It's still under construction, but if you're itching for more you can take a look at Bell's work on his website.
Labels: Dominic Bell
Monday, 10 January 2011
© Lisa Barnard
There sure are some great talks and tours as part of Photography Day (Wednesday 19 January) at this year´s London Art Fair. Scroll down for details.
Image Fatigue: Can photographs still be a catalyst for positive social change in a world saturated with images?
In association with PhotoVoice
12.00 – 1.00 Leading photography professionals discuss past and present campaigns that use socially driven imagery and ask whether they still have an impact in today’s media, and if so what makes these images successful in driving social change. The discussion is led by Marc Schlossman (PhotoVoice Trustee and photographer) with Gideon Mendel (Photojournalist) and Jessica Crombie (Film and Photography Manager, Save the Children).
On The Ephemeral in Photography
In association with Hotshoe Gallery and ORDINARY-LIGHT Photography
1.30 – 2.30 A panel discussion considering the etymology and characterisations of the ephemeral in photography and the wider concept of the ephemeral as it appears in culture and the arts. This session will be led by Daniel Campbell Blight (Director, Hotshoe Gallery) with Rut Blees Luxemburg (artist), Julian Stallabrass (Reader, The Courtauld Institute of Art) and Douglas Murphy (author of The Architecture of Failure, forthcoming from Zero Books).
(D)e-materialization and Photography in the Age of Technological Advance
In association with Hotshoe and ORDINARY-LIGHT Photography
3.00 – 4.00 A discussion of the (d)e-materialization of the photographic record in the age of technological advance. Led by Brad Feuerhelm (Director, ORDINARY-LIGHT Photography) , the panel includes Simon Bainbridge (Editor, British Journal of Photography) Charlotte Cotton (Creative Director, London Galleries, National Media Museum ), Jason Evans (artist, writer and lecturer) and Trish Morrisey (artist).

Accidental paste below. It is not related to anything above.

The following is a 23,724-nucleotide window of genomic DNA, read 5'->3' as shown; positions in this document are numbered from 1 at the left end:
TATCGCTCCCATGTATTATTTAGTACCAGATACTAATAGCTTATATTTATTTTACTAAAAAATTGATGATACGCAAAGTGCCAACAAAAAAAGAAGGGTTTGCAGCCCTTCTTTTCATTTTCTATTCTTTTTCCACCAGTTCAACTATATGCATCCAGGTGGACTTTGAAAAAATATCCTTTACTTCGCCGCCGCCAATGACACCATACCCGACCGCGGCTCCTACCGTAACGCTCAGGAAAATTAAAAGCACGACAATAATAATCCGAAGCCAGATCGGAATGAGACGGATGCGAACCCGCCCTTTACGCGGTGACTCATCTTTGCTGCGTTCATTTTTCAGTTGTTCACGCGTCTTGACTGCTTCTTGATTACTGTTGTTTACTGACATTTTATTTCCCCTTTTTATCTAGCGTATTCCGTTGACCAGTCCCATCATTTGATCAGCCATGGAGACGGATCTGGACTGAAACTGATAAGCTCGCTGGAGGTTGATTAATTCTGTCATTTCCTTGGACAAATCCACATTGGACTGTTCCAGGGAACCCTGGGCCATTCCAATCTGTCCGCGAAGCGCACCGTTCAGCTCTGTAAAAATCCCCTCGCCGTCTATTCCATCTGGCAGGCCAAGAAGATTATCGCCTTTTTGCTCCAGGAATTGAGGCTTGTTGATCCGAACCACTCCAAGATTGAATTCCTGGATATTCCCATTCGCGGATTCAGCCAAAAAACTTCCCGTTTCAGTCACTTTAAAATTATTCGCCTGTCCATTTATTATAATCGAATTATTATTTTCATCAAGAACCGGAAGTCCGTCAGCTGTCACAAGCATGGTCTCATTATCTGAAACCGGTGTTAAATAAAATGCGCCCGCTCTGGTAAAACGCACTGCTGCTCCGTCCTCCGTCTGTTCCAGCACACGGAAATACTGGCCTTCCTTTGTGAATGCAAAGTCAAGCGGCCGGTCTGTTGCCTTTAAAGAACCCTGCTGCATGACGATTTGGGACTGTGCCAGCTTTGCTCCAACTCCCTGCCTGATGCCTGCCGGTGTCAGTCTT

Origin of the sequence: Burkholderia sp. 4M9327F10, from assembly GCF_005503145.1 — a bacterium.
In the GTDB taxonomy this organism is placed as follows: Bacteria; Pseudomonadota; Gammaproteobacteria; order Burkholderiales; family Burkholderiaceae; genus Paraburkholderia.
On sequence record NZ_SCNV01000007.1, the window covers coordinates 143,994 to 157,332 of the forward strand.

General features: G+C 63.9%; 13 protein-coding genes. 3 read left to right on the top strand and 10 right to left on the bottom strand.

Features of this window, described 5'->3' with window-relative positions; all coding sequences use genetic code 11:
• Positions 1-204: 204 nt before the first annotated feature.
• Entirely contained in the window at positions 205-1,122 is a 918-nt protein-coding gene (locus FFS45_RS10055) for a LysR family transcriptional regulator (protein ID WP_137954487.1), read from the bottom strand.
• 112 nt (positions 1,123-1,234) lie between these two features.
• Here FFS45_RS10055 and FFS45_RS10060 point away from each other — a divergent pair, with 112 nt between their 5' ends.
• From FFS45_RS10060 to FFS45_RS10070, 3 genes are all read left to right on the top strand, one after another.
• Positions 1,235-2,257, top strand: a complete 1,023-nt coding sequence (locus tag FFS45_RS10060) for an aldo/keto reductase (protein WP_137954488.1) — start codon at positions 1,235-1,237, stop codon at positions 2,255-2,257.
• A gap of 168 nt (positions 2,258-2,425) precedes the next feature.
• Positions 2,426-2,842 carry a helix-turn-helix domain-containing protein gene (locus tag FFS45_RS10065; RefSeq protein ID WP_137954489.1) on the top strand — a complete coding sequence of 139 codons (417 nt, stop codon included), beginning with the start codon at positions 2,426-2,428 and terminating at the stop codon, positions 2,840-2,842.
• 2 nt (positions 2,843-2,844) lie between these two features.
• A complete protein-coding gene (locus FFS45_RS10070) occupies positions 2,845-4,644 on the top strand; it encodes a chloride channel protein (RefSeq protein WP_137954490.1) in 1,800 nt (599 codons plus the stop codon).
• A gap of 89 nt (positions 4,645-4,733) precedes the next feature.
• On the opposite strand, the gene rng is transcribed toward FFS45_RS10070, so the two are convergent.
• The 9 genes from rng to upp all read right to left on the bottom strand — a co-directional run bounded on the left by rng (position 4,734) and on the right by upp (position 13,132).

Politics in Photography
In association with Photoworks
4.30 – 5.30 This session focuses on contemporary photography concerned with the current socio-political climate in the UK. It considers the artists position in providing an important commentary on social change, political unrest and challenging political conventions. Speakers include: Anna Fox (artist and Professor of Photography, University of the Creative Arts), Lisa Barnard (artist, exhibiting in Photo50 at London Art Fair) and Steve Edwards (Senior Lecturer in Art History, Open University).
Collecting Contemporary Art
In association with the Contemporary Art Society
6.30 – 7.15 and 7.30 – 8.15 Now celebrating its centenary year, the Contemporary Art Society is the UK's leading authority on contemporary collecting. Over the last 100 years they have purchased the work of seminal artists early in their careers - Paul Gauguin, Pablo Picasso, Francis Bacon and Damien Hirst – and enjoy a unique and enviable reputation for being 'ahead of the curve'. These talks give you an opportunity to draw on their expertise to help you develop your own collection. The talks are led by Henry Little (Public Programmes Manager) and Dida Tait (Head of Membership and Market Development).
See their website for more information and how to book tickets.
Labels: London Art Fair